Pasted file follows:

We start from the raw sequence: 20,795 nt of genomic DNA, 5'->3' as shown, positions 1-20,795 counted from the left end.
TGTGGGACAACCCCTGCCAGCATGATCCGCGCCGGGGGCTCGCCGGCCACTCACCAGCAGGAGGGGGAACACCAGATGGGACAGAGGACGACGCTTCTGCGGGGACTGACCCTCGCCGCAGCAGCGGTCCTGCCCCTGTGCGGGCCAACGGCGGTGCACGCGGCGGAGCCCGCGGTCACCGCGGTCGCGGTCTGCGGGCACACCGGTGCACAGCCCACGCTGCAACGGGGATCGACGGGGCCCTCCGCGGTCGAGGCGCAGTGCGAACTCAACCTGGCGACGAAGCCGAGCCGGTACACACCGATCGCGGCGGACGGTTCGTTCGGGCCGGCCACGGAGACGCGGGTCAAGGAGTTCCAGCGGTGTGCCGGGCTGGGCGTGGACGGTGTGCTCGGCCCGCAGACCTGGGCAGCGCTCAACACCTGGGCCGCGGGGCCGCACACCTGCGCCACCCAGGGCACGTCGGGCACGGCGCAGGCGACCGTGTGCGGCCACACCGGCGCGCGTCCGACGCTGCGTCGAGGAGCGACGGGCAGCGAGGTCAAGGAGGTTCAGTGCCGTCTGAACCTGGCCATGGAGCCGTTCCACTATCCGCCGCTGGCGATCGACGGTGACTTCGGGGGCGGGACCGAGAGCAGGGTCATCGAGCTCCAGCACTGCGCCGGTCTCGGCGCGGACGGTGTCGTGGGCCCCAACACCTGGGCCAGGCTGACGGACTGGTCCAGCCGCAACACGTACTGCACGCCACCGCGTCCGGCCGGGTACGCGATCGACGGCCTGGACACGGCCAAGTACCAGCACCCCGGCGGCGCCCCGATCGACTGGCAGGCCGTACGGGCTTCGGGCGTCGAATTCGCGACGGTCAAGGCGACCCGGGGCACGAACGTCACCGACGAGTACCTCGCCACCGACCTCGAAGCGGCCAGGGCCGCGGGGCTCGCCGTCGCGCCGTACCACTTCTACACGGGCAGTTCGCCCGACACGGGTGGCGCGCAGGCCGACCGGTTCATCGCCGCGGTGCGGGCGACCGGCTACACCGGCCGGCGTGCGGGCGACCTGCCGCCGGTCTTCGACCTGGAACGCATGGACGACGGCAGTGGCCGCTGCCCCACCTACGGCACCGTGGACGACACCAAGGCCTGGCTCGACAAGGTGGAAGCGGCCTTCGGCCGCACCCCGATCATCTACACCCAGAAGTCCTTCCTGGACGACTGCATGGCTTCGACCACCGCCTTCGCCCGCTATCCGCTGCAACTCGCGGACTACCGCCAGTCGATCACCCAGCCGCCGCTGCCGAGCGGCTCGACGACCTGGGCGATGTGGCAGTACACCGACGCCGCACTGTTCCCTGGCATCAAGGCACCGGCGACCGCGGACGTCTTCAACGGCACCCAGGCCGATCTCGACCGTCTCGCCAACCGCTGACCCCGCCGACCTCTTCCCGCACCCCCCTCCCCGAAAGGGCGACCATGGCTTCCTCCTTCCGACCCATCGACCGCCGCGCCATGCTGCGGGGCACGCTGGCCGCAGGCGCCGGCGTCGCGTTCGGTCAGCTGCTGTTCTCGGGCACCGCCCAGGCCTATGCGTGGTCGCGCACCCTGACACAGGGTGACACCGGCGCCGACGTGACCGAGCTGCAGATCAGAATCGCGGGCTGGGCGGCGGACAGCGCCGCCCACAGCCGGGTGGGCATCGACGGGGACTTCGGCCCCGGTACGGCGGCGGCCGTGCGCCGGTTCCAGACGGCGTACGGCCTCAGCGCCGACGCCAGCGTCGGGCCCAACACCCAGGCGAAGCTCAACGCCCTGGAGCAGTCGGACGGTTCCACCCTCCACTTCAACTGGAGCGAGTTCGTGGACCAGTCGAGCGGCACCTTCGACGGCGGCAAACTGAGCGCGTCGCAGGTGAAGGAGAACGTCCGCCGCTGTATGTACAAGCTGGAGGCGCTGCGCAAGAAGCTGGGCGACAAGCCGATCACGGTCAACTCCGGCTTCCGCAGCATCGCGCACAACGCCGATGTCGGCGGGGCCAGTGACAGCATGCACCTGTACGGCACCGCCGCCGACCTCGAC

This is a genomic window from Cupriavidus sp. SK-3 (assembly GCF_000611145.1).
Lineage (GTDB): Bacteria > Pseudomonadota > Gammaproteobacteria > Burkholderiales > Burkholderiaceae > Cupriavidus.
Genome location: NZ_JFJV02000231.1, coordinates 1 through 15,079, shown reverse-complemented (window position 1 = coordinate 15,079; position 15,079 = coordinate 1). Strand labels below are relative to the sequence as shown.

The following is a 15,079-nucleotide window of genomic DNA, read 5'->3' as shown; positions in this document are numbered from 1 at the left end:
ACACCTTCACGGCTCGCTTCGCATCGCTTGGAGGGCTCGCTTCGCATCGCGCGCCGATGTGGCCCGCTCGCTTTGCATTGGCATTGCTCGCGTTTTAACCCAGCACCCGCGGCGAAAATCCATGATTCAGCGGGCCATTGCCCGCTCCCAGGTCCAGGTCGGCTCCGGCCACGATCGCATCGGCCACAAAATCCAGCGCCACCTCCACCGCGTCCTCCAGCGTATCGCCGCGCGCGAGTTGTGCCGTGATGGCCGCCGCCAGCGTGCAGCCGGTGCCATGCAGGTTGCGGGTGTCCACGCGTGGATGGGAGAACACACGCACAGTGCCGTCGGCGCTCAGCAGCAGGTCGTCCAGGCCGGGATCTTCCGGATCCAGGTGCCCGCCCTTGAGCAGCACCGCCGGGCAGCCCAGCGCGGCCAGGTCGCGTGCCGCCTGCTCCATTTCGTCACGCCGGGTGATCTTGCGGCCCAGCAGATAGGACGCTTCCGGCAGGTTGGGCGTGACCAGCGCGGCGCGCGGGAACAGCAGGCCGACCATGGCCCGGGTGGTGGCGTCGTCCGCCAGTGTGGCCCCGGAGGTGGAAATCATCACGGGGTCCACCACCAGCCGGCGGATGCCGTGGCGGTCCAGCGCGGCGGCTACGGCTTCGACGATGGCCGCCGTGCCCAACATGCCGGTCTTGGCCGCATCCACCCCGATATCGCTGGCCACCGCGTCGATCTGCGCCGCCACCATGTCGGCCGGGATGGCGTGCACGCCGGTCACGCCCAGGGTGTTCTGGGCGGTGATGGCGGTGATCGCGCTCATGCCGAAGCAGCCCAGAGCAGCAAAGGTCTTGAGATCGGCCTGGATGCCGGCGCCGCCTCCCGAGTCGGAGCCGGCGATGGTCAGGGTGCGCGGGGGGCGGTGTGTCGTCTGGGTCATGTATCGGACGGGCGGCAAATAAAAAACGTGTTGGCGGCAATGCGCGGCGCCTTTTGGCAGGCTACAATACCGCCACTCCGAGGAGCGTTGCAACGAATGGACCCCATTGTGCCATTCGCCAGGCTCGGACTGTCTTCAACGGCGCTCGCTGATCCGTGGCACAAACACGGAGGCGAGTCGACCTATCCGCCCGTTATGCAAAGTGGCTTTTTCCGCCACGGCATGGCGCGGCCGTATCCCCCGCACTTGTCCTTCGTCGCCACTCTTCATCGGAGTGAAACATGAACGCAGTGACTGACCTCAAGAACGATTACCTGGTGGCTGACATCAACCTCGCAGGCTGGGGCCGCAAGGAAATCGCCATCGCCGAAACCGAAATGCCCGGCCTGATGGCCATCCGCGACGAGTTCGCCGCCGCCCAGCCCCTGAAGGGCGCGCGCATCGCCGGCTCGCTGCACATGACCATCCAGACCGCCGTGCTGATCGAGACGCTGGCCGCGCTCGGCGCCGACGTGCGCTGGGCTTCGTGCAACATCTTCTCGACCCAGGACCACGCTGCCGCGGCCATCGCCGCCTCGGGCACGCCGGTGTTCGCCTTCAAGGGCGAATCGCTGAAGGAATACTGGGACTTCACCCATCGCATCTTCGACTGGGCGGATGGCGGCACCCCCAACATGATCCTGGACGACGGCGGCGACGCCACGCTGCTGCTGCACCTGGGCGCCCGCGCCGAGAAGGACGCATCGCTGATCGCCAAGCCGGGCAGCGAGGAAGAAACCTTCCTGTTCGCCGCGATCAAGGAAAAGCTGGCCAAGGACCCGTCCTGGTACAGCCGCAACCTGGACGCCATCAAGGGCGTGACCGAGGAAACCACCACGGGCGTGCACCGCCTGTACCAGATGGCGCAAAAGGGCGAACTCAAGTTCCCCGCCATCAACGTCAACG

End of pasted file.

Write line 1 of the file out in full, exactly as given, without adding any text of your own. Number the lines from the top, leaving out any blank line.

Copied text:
We start from the raw sequence: 20,795 nt of genomic DNA, 5'->3' as shown, positions 1-20,795 counted from the left end.